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Improving deep neural nets for person Re-ID

A new approach that outperforms current best methods by more than just a little.

The person search task of recognizing individuals across different images, also known as person re-identification, has become increasingly popular because of so many uses it has. Surveillance is one but ambient intelligence robotic platforms is another and the purpose closest to our interests at LABS.

We’ve recently devised a simple and easy to understand approach which outperforms current best methods by a significant margin on four standard benchmarks. Below we explain why it works so well, and also how our method implicitly learns what previous approaches have explicitly engineered in their architectures (such as attention modules or part detectors).

What Re-ID is

Person re-identification or Re-ID, is the task of correctly identifying individuals across different images captured under varying conditions, such as different cameras within a surveillance network, or images acquired during different interactions with a robotic platform.

It’s a very popular field with no less than 12 papers on the topic at ICCV17 last October, and 13 papers just before that at CVPR17 in July.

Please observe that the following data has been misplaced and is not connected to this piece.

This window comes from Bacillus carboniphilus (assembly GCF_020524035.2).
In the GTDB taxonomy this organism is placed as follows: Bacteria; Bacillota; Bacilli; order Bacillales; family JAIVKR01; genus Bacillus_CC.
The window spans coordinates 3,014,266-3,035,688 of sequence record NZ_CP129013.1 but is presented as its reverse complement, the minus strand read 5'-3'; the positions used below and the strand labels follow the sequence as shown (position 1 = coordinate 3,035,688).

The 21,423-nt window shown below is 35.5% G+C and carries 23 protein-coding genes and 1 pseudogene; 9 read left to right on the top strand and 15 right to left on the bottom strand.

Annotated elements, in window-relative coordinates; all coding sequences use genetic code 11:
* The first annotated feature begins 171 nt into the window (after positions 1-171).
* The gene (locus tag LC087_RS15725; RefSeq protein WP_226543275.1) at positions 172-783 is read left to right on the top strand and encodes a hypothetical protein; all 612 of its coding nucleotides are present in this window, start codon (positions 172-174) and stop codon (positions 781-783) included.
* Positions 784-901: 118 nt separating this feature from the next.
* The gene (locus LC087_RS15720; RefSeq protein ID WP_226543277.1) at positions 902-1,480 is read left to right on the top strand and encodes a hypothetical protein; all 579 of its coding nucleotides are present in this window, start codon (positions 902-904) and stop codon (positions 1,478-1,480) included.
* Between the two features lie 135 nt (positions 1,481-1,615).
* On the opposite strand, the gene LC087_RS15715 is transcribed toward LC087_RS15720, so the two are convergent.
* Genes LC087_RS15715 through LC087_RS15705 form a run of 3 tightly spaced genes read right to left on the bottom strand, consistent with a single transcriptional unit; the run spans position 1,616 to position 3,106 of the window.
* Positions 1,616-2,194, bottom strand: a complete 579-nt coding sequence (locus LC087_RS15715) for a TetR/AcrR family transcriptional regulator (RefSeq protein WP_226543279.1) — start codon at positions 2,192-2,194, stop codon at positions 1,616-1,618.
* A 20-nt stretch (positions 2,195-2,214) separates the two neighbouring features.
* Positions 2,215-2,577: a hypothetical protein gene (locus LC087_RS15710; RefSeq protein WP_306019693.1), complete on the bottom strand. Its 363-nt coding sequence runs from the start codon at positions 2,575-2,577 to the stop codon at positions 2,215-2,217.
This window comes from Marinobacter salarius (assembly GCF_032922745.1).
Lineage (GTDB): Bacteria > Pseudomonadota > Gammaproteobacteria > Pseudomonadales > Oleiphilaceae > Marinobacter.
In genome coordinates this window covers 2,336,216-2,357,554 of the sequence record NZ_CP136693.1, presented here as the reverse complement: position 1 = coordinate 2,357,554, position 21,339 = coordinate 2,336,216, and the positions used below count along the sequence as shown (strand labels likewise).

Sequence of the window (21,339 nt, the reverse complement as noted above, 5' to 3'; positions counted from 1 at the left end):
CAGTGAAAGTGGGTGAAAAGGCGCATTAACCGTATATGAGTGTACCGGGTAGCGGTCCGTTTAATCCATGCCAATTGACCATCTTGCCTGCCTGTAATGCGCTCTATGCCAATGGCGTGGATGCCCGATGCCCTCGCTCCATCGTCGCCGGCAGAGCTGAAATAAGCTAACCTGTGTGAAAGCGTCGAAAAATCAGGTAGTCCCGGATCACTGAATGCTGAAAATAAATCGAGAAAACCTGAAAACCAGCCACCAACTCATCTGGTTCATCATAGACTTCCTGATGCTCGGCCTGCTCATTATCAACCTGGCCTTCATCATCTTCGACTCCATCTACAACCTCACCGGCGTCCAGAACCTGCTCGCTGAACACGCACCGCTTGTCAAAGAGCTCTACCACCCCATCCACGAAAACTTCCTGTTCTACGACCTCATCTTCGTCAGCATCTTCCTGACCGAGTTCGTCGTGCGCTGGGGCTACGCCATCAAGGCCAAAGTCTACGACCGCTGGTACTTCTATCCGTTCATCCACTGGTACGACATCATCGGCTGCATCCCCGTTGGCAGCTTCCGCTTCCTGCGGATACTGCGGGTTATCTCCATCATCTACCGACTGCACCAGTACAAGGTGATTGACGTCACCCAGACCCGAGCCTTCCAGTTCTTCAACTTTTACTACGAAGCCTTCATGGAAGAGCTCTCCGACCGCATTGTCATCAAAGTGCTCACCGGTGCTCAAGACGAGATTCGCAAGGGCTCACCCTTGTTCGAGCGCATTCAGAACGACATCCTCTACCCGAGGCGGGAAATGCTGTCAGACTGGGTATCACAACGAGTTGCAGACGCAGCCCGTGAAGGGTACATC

Challenges and attempts up to now

 The overall goal is to build a suitable representation.  This can be seen as an image fingerprint so that, if two representations are similar, the two corresponding images contain the same person, and if representations are different, it means that the two images show different people.

 

Like many other computer vision tasks, this means building representations that have a whole bunch of constraints i.e. they’re discriminant and able to capture the fine details but they’re also invariant to the transformations a person can undergo, as well as to different camera viewpoints, illumination changes or occlusions. On top of that, these representations need to be compact to be efficient. These three constraints are pretty much orthogonal to each other which makes the trade-off difficult. One way to balance the constraints is to use a learning mechanism to find the right representation for the task from an annotated training set.